The scandal that rocked the once-famous private Minsheng bank has put the question of the role of the government towards the banking system. Bailing out banks create more problems than it solves, says financial analyst Victor Shih to the New York Times.
Category Archives: banks
Financial analyst Sara Hsu looks at the new chairman of the China Banking Regulatory Commission (CBRC), Guo Shuqing, and the man he replaces, Shang Fulin. What has Shang done to deal with this murky financial sector, and can Guo do better, she wonders in Asia Times.
From a cash country, where transactions were done by moving plastic bags with money between bank branches, China has turned into a leading force in fintech or financiel technology. Mobile payment are standard. Bitcoins and blockchain technology found in China early adopters. Social media have – more than anywhere in the world – adopted payment systems to facilitate online trade.
2016 is going to be the year where outbound investments from China are going to be a major story. Not only generate IPO´s from Alibaba and JD, much capital that used to be locked up in China, is now looking for opportunities to go abroad. A few of our speakers at the China Speakers Bureau focus on that development.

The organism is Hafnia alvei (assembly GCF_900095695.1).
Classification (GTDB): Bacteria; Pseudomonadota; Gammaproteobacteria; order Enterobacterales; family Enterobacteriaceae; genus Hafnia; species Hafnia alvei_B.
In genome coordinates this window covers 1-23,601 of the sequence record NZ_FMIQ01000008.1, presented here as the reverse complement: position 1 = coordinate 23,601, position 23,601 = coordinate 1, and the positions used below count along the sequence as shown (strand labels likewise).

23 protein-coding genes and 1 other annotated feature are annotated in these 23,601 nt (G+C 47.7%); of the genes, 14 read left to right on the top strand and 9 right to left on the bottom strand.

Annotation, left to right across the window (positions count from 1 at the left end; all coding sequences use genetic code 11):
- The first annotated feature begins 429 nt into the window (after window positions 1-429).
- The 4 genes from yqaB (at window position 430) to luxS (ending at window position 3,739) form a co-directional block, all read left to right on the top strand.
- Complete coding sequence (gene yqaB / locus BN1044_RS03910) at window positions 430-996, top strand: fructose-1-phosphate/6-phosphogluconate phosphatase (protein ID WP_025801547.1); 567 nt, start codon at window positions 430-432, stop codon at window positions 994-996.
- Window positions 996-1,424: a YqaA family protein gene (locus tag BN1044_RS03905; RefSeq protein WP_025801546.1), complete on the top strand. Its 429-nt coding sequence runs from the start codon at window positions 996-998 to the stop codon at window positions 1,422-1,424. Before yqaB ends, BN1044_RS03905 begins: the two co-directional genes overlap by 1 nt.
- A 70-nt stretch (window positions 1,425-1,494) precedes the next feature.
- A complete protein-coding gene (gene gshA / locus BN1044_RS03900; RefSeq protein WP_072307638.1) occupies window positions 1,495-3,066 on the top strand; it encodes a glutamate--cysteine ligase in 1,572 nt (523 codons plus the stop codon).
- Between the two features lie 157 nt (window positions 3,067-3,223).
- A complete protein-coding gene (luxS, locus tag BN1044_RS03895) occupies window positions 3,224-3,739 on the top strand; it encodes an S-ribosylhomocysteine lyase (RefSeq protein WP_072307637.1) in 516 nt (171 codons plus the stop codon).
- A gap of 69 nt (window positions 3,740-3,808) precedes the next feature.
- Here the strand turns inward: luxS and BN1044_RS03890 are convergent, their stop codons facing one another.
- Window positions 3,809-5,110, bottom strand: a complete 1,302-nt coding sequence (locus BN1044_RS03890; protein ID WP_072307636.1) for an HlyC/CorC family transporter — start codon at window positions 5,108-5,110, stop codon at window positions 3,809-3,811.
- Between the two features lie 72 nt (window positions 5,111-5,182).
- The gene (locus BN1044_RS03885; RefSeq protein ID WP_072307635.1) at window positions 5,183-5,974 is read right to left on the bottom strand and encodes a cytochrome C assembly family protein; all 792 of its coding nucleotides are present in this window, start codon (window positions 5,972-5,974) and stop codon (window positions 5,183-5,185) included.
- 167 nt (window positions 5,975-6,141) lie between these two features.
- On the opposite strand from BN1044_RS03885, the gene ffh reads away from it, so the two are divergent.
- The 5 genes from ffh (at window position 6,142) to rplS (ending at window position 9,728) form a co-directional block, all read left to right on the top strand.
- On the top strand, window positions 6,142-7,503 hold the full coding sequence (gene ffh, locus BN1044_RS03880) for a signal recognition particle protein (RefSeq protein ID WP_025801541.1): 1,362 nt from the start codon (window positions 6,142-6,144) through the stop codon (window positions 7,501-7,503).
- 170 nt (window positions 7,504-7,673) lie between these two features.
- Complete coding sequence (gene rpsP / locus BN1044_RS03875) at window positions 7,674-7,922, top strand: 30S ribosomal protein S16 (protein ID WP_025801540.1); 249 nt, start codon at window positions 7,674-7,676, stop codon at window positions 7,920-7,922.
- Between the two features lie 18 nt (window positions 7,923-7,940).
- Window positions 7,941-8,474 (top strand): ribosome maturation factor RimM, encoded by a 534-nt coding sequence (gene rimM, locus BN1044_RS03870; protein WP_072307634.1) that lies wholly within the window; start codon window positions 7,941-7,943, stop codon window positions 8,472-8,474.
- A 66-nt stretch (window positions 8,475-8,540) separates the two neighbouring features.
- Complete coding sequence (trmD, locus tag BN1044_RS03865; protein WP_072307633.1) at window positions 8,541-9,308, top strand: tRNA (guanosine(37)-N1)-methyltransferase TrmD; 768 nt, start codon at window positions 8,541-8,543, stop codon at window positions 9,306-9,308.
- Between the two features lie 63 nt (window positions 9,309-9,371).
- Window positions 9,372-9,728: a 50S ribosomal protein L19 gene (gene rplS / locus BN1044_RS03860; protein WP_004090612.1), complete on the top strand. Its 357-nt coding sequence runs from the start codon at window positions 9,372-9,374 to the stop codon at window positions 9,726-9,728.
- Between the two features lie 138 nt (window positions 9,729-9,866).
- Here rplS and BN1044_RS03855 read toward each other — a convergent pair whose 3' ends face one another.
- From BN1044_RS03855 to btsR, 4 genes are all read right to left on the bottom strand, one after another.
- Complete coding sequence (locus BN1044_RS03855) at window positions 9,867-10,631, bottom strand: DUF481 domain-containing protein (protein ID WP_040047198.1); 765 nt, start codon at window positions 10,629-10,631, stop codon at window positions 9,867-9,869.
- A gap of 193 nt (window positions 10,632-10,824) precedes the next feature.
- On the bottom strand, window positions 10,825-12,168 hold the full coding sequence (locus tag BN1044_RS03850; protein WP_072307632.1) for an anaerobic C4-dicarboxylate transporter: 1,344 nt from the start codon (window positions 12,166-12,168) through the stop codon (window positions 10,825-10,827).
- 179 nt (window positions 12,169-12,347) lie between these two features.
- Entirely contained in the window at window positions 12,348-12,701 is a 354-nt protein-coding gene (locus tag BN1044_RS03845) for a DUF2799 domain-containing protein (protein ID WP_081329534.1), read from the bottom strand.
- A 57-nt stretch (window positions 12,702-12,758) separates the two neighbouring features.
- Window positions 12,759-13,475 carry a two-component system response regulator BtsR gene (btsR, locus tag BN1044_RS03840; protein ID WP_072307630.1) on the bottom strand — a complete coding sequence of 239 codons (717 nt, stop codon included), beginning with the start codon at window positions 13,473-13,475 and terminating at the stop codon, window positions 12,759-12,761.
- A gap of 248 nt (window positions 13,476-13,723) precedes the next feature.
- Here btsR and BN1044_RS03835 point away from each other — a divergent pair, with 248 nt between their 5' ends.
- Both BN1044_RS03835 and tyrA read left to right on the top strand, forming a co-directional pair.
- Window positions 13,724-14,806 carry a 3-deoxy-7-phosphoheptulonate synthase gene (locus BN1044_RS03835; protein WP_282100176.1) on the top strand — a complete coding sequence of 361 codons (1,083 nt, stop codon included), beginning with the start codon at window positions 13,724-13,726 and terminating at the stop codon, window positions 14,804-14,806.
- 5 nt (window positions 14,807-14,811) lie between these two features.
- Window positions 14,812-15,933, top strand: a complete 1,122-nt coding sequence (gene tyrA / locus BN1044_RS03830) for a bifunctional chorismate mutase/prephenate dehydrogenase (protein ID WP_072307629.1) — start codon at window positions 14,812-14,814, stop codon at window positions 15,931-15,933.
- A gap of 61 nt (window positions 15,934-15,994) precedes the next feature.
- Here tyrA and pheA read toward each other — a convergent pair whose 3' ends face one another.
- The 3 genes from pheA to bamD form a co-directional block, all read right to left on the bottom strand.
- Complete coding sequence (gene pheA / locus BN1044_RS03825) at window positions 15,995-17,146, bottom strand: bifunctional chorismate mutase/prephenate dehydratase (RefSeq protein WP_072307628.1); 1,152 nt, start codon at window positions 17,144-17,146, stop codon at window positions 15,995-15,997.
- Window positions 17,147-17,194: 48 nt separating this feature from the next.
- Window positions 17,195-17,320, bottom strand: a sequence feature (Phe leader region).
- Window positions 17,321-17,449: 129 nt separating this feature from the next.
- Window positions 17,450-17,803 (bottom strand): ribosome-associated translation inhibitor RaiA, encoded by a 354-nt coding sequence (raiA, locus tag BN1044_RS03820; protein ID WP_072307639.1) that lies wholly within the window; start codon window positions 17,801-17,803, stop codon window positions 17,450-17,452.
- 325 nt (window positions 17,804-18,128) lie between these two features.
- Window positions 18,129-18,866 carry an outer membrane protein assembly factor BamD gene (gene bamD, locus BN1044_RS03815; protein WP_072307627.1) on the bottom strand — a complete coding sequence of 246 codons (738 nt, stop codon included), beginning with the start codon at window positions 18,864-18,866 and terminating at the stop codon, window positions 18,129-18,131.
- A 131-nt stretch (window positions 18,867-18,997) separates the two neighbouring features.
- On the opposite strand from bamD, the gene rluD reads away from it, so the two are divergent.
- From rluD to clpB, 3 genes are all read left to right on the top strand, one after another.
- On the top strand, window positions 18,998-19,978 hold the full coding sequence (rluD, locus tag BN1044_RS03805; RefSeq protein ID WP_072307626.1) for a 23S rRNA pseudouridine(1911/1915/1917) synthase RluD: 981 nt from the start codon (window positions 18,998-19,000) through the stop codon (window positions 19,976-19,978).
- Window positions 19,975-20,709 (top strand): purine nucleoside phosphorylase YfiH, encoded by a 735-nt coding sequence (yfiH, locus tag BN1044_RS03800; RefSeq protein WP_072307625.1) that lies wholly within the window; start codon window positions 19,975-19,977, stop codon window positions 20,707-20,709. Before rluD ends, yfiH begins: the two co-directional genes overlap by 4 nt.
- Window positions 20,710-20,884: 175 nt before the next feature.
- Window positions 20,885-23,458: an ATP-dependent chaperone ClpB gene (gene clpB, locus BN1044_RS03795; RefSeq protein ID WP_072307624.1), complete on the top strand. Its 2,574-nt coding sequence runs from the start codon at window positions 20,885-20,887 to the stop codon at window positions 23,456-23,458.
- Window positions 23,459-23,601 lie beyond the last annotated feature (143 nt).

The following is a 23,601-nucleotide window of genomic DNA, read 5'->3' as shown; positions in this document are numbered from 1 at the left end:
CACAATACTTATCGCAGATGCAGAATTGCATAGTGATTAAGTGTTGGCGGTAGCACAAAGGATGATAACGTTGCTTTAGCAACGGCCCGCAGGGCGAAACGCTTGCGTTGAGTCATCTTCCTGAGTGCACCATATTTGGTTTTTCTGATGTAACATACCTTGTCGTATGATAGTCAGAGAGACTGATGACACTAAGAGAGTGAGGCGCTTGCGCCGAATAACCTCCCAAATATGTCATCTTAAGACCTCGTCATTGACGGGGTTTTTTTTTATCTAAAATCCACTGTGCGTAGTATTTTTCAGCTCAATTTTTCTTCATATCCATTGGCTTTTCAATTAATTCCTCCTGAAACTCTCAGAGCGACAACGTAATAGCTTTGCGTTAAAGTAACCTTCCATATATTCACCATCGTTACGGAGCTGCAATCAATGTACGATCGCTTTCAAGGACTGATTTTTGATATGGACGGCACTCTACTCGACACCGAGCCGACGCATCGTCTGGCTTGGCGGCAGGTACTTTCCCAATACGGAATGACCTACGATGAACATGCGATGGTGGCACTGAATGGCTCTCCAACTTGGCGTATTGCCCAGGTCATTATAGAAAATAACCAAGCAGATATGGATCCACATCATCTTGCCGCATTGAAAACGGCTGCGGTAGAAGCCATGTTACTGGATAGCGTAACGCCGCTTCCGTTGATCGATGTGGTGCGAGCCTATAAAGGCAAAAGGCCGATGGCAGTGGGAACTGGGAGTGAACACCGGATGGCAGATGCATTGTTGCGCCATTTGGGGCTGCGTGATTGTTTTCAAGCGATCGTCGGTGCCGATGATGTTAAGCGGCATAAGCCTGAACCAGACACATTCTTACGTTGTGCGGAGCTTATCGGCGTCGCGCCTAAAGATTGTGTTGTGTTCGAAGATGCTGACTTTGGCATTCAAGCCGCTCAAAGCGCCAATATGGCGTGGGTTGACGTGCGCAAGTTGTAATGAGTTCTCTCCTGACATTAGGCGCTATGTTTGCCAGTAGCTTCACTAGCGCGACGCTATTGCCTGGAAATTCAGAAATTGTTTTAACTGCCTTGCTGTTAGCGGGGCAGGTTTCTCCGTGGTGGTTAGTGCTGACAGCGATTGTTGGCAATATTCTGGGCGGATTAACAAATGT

Business analyst Andy Mok has nine take-away’s from this week’s central bank’s press conference. Fintech and startups got priority from the government, he writes in CGTN, and they prepare for global expansion. But domesticallly virtual currencies and digital payment systems are kept under control to avoid capital flight.
On one hand China tries to embark with “One Belt, One Road” on a massive global expansion. But financial limitations on the outflow of capital go against that. Those conflicting messages makes business people worried about what road to take, says business analyst Shaun Rein to the South China Morning Post.
The government has been pulling in bad loans, rather than letting companies face bankruptcy and letting the markets do the job. For China’s leaders stability is key, says Beida accounting professor Paul Gillis to Reuters.
The efforts by China´s financial authorities to reduce the outflow of capital has already reduced many investment plans by the China. But financial analyst Victor Shih sees a few more holes in the country´s policies that might be stopped soon too: education and tourism, he tells Sourceable.
China sees a massive capital flight, putting its currency, the yuan, under pressure. For that reasons, says accounting professor Paul Gillis to the VOA, are capital flight and China´s garage sale of US treasuries closely linked.